9th November 2021
By Aoife Gallagher
In May 2020, YouTube began to crack down on COVID-19 misinformation, including anti-vaccine content. Over a year later, in September 2021, the platform announced policies regarding all anti-vaccine information, not just COVID-19 related content.
Despite this announcement, videos and accounts promoting widely debunked anti-vaccine tropes remain on the platform, clocking up millions of views. Some of the videos have been on the platform for more than 15 years, predating misinformation about COVID-19 vaccines, and are hosted on channels known to be influential in the wider anti-vaccine movement. ISD researchers investigated.
A repository of links to anti-vaccine content has been widely shared on Telegram throughout 2021, initially appearing in QAnon-related channels in September 2020 with instructions to “copy paste the below to all Health Department and Pro Propaganda Vax sites”. The message also claimed that the “push for the mRNA [is] all funded by Gates, Rockerfeller [sic] etc.” The list was then shared within wider COVID-19 and anti-vaccine conspiratorial communities on Telegram from January 2021 and continued to be re-shared throughout the year as the vaccine rollout progressed.
The list contained 62 individual bit.ly links corresponding to videos, articles and documentaries in which doctors discuss the supposed dangers of vaccines. 45 of the 62 links led to YouTube videos, of which 26 were still active at the time of writing. These 26 active YouTube videos have clocked up a combined total of over 4.6 million views, with the majority posted on the platform between 2006 and 2014.
None of the videos analysed discussed COVID-19 vaccines, instead focusing on false claims about the measles, mumps and rubella (MMR), human papillomavirus (HPV) and flu vaccines. Of these 26 videos, 17 clearly promote the widely debunked claim that vaccines are linked to autism, while others insist that Gardasil (the HPV vaccine) and the flu vaccine cause death. All three of these claims are listed as examples of prohibited content in YouTube’s vaccine misinformation policy.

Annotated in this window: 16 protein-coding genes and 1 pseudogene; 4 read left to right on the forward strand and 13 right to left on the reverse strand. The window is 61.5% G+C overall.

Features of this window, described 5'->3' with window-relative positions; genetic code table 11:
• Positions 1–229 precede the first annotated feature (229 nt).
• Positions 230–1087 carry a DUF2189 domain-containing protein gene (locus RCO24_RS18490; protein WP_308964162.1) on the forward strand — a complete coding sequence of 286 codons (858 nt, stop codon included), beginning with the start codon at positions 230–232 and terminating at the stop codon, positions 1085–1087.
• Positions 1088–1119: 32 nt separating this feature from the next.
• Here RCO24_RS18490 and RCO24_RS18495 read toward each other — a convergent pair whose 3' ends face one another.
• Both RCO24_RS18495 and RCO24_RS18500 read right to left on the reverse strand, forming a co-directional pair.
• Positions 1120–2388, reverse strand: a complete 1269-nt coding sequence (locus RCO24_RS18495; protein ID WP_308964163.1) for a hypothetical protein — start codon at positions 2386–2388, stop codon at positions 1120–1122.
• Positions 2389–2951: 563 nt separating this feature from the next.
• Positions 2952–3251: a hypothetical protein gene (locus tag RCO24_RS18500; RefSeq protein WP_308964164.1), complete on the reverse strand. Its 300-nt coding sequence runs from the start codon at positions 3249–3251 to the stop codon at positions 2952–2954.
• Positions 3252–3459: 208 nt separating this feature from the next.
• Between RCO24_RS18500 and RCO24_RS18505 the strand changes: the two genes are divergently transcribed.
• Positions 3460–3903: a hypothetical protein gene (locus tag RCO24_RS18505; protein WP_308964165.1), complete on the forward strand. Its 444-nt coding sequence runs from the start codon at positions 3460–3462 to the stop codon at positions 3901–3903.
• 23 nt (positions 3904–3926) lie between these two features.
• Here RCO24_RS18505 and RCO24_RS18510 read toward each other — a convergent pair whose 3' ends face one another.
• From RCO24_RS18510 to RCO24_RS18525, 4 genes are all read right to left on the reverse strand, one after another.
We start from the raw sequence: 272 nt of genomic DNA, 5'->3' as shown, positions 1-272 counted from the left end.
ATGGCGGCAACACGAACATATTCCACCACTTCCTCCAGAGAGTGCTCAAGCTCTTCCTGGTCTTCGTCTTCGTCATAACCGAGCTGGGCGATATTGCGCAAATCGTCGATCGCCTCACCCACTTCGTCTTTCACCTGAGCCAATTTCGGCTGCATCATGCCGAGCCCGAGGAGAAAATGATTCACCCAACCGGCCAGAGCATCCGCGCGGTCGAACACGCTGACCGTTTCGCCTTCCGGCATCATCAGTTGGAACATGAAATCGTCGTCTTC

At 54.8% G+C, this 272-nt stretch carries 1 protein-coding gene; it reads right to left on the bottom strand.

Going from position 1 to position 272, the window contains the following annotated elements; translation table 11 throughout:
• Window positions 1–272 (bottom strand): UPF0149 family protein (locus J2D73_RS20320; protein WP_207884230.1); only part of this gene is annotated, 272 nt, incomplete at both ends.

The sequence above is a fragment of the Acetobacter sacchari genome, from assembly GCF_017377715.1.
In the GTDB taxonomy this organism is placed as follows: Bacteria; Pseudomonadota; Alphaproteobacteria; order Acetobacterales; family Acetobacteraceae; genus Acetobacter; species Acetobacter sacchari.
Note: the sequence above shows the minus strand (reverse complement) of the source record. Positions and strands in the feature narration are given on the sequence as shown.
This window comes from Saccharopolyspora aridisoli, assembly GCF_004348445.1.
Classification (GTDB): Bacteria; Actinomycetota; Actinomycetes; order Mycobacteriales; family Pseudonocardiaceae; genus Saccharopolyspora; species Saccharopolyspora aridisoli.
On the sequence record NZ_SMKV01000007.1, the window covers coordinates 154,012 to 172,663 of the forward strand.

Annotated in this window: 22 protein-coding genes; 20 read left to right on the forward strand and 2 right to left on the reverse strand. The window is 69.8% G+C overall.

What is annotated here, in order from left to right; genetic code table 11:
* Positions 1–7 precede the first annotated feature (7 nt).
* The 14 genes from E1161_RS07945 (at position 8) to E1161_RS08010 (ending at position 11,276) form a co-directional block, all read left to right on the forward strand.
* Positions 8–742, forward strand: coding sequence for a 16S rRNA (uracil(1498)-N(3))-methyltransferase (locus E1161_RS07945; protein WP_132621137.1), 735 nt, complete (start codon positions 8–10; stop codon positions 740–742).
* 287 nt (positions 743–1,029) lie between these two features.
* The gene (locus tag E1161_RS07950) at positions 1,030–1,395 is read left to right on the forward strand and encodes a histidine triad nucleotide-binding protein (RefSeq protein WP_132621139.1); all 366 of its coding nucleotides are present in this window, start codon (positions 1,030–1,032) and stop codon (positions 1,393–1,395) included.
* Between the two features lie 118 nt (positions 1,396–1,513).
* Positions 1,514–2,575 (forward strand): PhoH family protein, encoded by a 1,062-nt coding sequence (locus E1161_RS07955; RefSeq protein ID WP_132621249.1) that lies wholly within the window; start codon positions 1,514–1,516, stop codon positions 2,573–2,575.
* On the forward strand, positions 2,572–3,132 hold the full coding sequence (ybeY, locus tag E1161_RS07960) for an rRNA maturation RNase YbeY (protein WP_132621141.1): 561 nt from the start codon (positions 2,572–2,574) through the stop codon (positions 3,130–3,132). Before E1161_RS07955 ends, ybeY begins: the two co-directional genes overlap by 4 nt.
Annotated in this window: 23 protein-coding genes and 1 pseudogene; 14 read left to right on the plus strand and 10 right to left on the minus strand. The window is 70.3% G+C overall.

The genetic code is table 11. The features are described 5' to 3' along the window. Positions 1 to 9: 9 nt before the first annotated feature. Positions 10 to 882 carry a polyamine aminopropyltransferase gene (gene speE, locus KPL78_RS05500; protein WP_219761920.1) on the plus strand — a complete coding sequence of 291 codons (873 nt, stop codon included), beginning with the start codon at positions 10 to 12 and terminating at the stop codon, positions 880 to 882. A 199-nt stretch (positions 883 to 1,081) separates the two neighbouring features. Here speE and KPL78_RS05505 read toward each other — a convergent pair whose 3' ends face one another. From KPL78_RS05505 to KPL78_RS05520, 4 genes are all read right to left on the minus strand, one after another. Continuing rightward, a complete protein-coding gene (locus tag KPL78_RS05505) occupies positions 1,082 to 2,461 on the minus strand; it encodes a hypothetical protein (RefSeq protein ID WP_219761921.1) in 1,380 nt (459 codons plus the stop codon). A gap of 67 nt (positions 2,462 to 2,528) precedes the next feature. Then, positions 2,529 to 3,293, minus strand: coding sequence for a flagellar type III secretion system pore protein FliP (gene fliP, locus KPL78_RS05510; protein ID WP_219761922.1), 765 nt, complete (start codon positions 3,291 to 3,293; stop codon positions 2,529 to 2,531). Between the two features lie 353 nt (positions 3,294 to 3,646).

Some of the accounts hosting these videos are well known anti-vaccine influencers, with thousands of subscribers and millions of views. Examples include the Vaccine Information Network (VINE), a group that has spread false claims about the MMR vaccine, 5G and the Zika virus. The YouTube account, set up in September 2008, hosts just 12 videos that have been viewed over 107 million times.
Another example is the account of Gary Null, a talk radio host who has spread various pseudoscientific theories for years, including denying the dangers of HIV/AIDS and rejecting scientific consensus around vaccines. Two out of the 26 videos found by ISD are hosted on Null’s account and have clocked up over 610,000 views. His account, which was set up in April 2008, has 33.6k subscribers and over 4 million views.
The names and descriptions of the videos also raise questions as to the efficacy of the technology used by YouTube to detect anti-vaccine content on its platform, with some containing obvious examples of the egregious nature of the claims in the videos. For example, one video is titled ‘Vaccines-The True Weapons Of Mass Destruction’ while another is called ‘Autism made in the U.S.A Vaccines, Heavy Metals, and Toxins are causing the epidemic of autism’.
There is also evidence of ad revenue being generated from some of the content, with five out of the 26 videos found by ISD running ads. These had accumulated over 1.2 million views at the time of writing.
When YouTube announced the changes to their policies, they said that well known anti-vaccine ‘superspreaders’ such as Dr Joseph Mercola and Robert F. Kennedy Jr would be removed from the platform, but a simple search for channels named ‘Mercola’ surfaced 11 channels hosting Dr Mercola videos, mostly in languages other than English.
Similarly, a search for channels called ‘Children’s Health Defense’, Robert F Kennedy Jr’s anti-vaccine website, surfaced three accounts hosting videos from the influencer; one dedicated to Europe, another to California and a third to Canada.
The results of this relatively simple analysis highlight major gaps in the enforcement of vaccine misinformation policies by YouTube. It shows that although the platform promised to remove anti-vaccine ‘superspreaders’, many still remain on the platform and are hiding in plain sight. There is certainly scope for further research on the platform’s enforcement to determine the extent of these policy failures.
ISD’s previous work on COVID-19 mis- and disinformation includes Ill Advice: A Case Study in Facebook’s Failure to Tackle COVID-19 Disinformation, and ‘Climate Lockdown’ and the Culture Wars: How COVID-19 sparked a new narrative against climate action.
Aoife Gallagher an Analyst on ISD’s Digital Research Unit, focusing on the intersection between far-right extremism, disinformation and conspiracy theories and using a mixture of data analysis, open source intelligence and investigative techniques to understand the online ecosystem where these ideas flourish and spread. Previously, Aoife was a journalist with the online news agency, Storyful and has completed an MA in Journalism from TU Dublin.